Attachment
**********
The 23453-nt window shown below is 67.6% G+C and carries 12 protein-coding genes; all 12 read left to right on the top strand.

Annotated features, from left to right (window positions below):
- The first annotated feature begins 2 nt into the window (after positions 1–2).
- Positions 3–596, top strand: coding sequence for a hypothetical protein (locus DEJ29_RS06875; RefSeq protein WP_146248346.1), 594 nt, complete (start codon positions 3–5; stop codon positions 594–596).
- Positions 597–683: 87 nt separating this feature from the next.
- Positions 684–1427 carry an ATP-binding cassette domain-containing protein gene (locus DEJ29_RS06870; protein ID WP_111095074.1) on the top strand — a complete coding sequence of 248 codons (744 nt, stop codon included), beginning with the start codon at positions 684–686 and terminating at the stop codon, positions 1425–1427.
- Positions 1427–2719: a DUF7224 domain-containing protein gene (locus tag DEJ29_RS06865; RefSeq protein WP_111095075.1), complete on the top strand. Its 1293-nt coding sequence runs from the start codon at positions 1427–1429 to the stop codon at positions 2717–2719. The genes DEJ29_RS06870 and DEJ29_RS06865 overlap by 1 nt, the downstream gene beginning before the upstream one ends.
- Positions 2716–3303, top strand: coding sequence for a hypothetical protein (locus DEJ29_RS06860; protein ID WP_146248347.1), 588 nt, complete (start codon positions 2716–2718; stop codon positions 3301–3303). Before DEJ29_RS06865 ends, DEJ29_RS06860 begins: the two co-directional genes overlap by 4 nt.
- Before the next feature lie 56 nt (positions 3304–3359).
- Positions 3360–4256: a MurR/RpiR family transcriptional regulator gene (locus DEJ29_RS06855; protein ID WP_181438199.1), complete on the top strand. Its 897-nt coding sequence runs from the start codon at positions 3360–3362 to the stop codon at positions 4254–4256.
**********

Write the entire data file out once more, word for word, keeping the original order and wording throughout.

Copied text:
The 23453-nt window shown below is 67.6% G+C and carries 12 protein-coding genes; all 12 read left to right on the top strand.

Annotated features, from left to right (window positions below):
- The first annotated feature begins 2 nt into the window (after positions 1–2).
- Positions 3–596, top strand: coding sequence for a hypothetical protein (locus DEJ29_RS06875; RefSeq protein WP_146248346.1), 594 nt, complete (start codon positions 3–5; stop codon positions 594–596).
- Positions 597–683: 87 nt separating this feature from the next.
- Positions 684–1427 carry an ATP-binding cassette domain-containing protein gene (locus DEJ29_RS06870; protein ID WP_111095074.1) on the top strand — a complete coding sequence of 248 codons (744 nt, stop codon included), beginning with the start codon at positions 684–686 and terminating at the stop codon, positions 1425–1427.
- Positions 1427–2719: a DUF7224 domain-containing protein gene (locus tag DEJ29_RS06865; RefSeq protein WP_111095075.1), complete on the top strand. Its 1293-nt coding sequence runs from the start codon at positions 1427–1429 to the stop codon at positions 2717–2719. The genes DEJ29_RS06870 and DEJ29_RS06865 overlap by 1 nt, the downstream gene beginning before the upstream one ends.
- Positions 2716–3303, top strand: coding sequence for a hypothetical protein (locus DEJ29_RS06860; protein ID WP_146248347.1), 588 nt, complete (start codon positions 2716–2718; stop codon positions 3301–3303). Before DEJ29_RS06865 ends, DEJ29_RS06860 begins: the two co-directional genes overlap by 4 nt.
- Before the next feature lie 56 nt (positions 3304–3359).
- Positions 3360–4256: a MurR/RpiR family transcriptional regulator gene (locus DEJ29_RS06855; protein ID WP_181438199.1), complete on the top strand. Its 897-nt coding sequence runs from the start codon at positions 3360–3362 to the stop codon at positions 4254–4256.